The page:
The Philippines' top national security official renewed warnings of possible terrorist attacks in the capital and requestaed citizens to keep calm despite political turmoil.
"I am repeating them because I am afraid that the political environment could be clouding the situation," National Security Adviser Norberto Gonzales said, referring to efforts to impeach the president. "I do not want the public's attention to be distracted. They have to know that this threat is real."
He said attacks could occur at any time, based on roughly six-month "cycles" of terror activities in the Philippines.
In July, two separate bombings in southern Zamboanga city wounded 30 people. An incendiary bomb exploded on a ferry on Sunday on Basilan island near Zamboanga, wounding more than 30 and killing a boy.
In February, nearly simultaneous explosions in the financial district of Makati city and two southern cities killed four people and wounded dozens. In February 2004, a bomb-triggered fire on a ferry on Manila Bay killed 116 people.
The police blamed the attacks on the al-Qaida-linked Abu Sayyaf group.
He added that "two to four" suicide bombers from the Indonesia-based terror group Jemaah Islamiyah may have already entered the capital. He earlier said Indonesian security authorities informed the Philippines that 10 suicide bombers have slipped into the country.
According to the AP Gonzales said authorities have uncovered a terrorist plan to make and detonate a 1,000-kilogram (2,200-pound) bomb, but security forces earlier this year seized 600 kilograms (1,320-pound) of explosives.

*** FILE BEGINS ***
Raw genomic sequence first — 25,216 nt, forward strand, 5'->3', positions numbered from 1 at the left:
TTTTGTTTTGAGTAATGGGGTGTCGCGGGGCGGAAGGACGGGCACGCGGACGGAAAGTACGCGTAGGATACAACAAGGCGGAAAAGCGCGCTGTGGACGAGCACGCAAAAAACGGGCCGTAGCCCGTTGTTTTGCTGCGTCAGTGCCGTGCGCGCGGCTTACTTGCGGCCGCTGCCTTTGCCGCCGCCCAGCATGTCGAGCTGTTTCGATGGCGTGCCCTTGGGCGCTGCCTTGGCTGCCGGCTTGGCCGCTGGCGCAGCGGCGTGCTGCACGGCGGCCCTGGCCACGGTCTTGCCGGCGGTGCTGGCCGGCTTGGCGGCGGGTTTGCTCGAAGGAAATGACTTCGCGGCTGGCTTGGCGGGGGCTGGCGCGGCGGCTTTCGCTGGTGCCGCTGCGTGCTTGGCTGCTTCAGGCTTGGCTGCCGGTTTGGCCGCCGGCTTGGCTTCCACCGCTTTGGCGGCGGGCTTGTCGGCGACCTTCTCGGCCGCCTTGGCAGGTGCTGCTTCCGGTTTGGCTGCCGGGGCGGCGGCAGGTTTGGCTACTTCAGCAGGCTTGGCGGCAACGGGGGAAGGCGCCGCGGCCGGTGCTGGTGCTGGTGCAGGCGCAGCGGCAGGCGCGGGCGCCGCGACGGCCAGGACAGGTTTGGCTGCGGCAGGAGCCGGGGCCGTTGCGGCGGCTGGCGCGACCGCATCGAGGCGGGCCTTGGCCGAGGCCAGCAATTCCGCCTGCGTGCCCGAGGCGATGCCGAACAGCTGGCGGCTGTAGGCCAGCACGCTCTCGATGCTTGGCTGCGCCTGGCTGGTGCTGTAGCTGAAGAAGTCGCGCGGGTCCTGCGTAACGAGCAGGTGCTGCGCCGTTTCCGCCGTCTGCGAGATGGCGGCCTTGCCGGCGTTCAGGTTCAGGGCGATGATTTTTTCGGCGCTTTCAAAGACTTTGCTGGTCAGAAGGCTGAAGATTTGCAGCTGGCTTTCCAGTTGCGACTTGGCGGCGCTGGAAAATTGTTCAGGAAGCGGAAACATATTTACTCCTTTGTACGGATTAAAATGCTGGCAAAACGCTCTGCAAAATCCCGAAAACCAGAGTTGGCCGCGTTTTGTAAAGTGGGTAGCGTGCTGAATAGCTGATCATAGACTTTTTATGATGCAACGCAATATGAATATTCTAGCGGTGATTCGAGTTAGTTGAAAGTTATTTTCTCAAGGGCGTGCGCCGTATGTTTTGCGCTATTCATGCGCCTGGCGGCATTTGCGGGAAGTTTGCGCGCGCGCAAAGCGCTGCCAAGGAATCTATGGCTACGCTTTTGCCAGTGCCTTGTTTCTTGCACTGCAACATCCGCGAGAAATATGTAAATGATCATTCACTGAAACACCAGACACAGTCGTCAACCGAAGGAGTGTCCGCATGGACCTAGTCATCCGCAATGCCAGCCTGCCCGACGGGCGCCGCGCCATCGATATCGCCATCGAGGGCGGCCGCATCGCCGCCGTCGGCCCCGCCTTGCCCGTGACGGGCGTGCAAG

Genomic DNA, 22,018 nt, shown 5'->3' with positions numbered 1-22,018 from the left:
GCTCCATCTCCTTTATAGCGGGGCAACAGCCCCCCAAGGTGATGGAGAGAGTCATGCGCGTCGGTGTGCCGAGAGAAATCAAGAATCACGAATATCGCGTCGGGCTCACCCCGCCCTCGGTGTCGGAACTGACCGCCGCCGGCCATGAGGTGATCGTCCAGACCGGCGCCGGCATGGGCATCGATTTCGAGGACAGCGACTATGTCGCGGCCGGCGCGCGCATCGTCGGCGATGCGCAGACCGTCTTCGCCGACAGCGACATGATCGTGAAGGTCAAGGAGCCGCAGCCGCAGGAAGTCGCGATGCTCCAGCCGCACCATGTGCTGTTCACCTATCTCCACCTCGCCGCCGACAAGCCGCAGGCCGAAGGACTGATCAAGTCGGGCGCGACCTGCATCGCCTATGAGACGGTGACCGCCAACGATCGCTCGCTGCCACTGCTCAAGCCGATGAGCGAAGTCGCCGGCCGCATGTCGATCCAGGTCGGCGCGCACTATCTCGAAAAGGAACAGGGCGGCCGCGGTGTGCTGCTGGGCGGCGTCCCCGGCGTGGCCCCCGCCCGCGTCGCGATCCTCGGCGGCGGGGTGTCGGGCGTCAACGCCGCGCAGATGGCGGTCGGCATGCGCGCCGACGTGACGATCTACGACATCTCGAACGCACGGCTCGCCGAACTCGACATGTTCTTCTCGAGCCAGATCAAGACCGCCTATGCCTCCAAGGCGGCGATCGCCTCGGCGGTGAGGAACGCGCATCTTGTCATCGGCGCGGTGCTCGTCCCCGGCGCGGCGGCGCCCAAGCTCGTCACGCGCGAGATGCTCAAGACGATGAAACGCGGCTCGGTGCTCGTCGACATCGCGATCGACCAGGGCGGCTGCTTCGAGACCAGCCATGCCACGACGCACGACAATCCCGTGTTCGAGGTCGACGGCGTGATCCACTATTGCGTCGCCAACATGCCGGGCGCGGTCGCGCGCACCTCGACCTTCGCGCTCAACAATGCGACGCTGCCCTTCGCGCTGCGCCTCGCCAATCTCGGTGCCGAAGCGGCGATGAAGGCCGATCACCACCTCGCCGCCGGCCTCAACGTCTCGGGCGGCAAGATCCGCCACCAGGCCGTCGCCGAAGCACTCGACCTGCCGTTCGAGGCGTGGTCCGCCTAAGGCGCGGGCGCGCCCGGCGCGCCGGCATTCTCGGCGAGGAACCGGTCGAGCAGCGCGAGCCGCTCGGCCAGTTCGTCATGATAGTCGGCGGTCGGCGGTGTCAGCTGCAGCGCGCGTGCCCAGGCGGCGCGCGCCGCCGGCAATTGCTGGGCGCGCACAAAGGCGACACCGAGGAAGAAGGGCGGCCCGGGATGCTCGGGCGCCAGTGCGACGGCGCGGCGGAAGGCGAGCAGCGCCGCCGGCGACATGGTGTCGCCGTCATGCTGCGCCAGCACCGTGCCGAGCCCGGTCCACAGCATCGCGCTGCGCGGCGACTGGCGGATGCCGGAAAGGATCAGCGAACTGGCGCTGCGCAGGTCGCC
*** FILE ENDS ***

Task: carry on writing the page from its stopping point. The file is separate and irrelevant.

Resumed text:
He said the Abu Sayyaf and Jemaah Islamiyah, which has trained local terrorists, could still have the "balance" of 400 kilograms (880 pounds) or are procuring more explosives to continue building the giant bomb.
"We cannot disregard (the existence of the explosives) because the noises we are getting through communications is that money is coming in at a regular basis," Gonzales said. "They are aware that they lost 600, but they are saying that materials could be available."
He said he did not want to cause panic.
"It is OK to be scared, but not to panic," he said. "When you are scared, you are more vigilant."
He said citizens should report abandoned baggage or "characters suddenly entering their neighborhood."
"Let us not mix up the issue of terrorism with politics," he said. "It is an internationally launched revolt of a sinister faction in the Islamic world, and they are hitting countries they suspect of having close ties with the No. 1 'infidel' government of the United States."
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